photo of Laurel DecherLAUREL DECHER writes stories about all things Italian, vegetable, or musical. Beloved pets of the past include “Stretchy the Leech” and a guinea pig that unexpectedly produced twins. She’s famous for getting lost, but carries maps because people always ask her for directions. Find her on Twitter or on her blog, This Is An Overseas Post, where she writes about life with her family in Germany. She’s still a Vermonter and an epidemiologist at heart. PSA: Eat more kale!

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Daughter 4254: A New Dystopian Series about fighting for the arts #D4254


The soon-to-be-released futuristic dystopian young adult novel Daughter 4254 started out as an ebook on Wattpad that received over         ******1 million******   views. Impressed by the attention it had received, the publishers at Owl Hollow Press invited Leigh Statham to publish Daughter 4254 as a series of novels. The original story has been revised and enhanced, and the first novel in the trilogy releases on November 7th!

Goodreads | Amazon | Kindle | iBooks   Coming soon to Barnes and Noble and Indiebound!

 

Daughter4254 used to think life in a community where art, music, and names are outlawed would suffocate her creative spirit—until she is left to rot in prison and realizes there is far worse.

When she meets Thomas, a fellow inmate, who tells stories of the mythical mountain colonies where people have names and the arts thrive, she finds a shred of hope. Together they plot an escape, knowing they’ll die if they fail. Or worse, their consciousness will be taken by the MindWipe, leaving their bodies free for government use.

When nothing goes as planned, Daughter4254 must choose between using her mother’s secrets of the rebellion to better the world she hates and following her heart to the quiet life of freedom she has always craved.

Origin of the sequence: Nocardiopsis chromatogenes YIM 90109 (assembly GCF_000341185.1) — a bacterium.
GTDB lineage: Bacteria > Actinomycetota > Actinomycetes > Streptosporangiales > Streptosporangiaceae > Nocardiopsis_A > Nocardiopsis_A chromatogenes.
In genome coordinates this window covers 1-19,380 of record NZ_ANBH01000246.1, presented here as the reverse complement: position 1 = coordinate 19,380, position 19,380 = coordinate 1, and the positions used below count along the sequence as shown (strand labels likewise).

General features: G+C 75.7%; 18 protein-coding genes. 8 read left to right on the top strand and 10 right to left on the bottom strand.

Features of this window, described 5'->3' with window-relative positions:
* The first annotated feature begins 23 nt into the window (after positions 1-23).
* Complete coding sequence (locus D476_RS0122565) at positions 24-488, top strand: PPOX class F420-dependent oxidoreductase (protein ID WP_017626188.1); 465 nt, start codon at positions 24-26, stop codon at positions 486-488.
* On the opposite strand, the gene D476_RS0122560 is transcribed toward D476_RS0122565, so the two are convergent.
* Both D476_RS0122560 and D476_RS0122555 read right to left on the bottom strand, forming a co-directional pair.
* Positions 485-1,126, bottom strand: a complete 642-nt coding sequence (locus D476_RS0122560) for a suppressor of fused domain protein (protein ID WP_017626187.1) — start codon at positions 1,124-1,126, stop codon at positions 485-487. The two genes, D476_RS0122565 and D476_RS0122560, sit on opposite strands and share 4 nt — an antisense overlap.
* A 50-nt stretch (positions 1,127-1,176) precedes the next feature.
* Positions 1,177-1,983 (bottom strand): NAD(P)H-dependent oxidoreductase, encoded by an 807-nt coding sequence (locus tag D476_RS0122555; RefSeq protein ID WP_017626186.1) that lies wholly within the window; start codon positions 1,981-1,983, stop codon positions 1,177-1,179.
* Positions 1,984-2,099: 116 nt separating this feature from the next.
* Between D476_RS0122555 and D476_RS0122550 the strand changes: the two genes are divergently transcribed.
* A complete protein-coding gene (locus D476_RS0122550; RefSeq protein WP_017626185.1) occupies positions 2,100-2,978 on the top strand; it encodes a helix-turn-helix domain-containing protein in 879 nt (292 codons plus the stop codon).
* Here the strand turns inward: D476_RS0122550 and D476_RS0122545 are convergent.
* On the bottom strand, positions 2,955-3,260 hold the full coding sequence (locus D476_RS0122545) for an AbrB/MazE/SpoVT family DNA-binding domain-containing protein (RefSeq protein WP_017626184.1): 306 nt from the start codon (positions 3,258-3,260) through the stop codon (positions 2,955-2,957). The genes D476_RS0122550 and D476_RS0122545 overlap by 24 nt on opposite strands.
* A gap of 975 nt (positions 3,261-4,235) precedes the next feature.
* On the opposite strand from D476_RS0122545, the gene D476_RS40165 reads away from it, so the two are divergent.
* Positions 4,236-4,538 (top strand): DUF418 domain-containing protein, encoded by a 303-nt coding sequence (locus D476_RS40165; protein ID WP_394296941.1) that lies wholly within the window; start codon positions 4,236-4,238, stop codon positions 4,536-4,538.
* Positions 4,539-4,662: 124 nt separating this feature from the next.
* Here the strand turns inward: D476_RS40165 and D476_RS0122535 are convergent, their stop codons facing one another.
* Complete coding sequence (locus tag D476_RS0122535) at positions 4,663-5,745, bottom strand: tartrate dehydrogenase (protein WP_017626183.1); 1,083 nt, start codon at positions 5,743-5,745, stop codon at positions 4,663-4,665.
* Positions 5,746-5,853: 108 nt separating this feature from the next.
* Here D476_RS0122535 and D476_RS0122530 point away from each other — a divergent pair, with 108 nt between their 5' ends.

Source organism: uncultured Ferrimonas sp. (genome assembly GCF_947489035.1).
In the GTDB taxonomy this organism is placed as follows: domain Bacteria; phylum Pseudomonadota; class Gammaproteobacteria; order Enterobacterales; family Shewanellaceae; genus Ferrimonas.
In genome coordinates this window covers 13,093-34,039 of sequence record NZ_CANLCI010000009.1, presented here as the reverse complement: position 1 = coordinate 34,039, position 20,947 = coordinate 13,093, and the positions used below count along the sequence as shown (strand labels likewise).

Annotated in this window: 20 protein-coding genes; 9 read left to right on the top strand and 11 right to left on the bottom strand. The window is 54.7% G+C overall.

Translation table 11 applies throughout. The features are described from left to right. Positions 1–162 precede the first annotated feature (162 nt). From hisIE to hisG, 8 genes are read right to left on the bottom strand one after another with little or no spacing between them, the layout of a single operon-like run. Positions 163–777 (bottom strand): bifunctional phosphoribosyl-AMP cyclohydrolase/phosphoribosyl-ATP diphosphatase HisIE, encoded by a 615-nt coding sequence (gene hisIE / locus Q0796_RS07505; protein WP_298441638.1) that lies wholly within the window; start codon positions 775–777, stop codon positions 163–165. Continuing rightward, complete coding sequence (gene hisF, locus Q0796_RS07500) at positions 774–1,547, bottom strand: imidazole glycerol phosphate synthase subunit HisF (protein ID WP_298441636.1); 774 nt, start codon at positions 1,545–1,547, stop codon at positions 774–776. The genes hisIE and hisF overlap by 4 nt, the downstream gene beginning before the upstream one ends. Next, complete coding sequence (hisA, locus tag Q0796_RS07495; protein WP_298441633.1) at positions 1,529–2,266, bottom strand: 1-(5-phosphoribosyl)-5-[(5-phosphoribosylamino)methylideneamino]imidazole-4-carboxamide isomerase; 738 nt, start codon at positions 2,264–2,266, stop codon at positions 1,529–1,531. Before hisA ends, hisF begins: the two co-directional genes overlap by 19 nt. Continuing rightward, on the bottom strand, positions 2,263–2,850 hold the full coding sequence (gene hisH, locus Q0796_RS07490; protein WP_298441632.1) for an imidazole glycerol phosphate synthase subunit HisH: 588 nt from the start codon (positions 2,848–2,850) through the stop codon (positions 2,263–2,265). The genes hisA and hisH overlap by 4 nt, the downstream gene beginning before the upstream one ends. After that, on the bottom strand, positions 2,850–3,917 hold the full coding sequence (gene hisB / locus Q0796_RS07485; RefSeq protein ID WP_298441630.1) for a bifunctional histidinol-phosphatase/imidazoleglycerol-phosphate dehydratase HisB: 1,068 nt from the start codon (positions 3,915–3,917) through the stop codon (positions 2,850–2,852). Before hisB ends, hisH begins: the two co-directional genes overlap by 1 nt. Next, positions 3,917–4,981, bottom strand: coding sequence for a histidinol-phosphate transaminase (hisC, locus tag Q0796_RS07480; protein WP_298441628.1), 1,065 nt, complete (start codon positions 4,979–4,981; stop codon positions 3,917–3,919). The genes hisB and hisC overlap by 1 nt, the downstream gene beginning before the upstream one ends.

We are thrilled to talk with young adult author Leigh Statham about Daughter4254 and her Wattpad success.

Hi Leigh! Welcome to The Winged Pen! Tell us about the inspiration for Daughter4254.

Leigh:  My inspiration came from a lot of different sources. I’m a big fan of classic dystopian literature, especially Fahrenheit 451, and Chinese history. The Chinese Cultural Revolution was a period when the government, or more specifically Mao Zedong, decided that all art should “serve the people” which quickly translated into “serve the state.” Many great artists were ridiculed and great works of art and literature were gathered and destroyed. It’s a crushing story and one that China openly regrets now.

As a creative person, I’ve often wondered what it would be like to have your life’s work be illegal. Fast forward to American culture today, with the educational budget cuts that force public schools in the poorest areas to cut funding for the arts at all levels of childhood development, and we’ve got a quieter yet equally nefarious situation on our hands. I think it’s important to express how important the arts are not only to our children but to humans in general. Daughter 4254 takes place in a futurist society where artistic expression is illegal.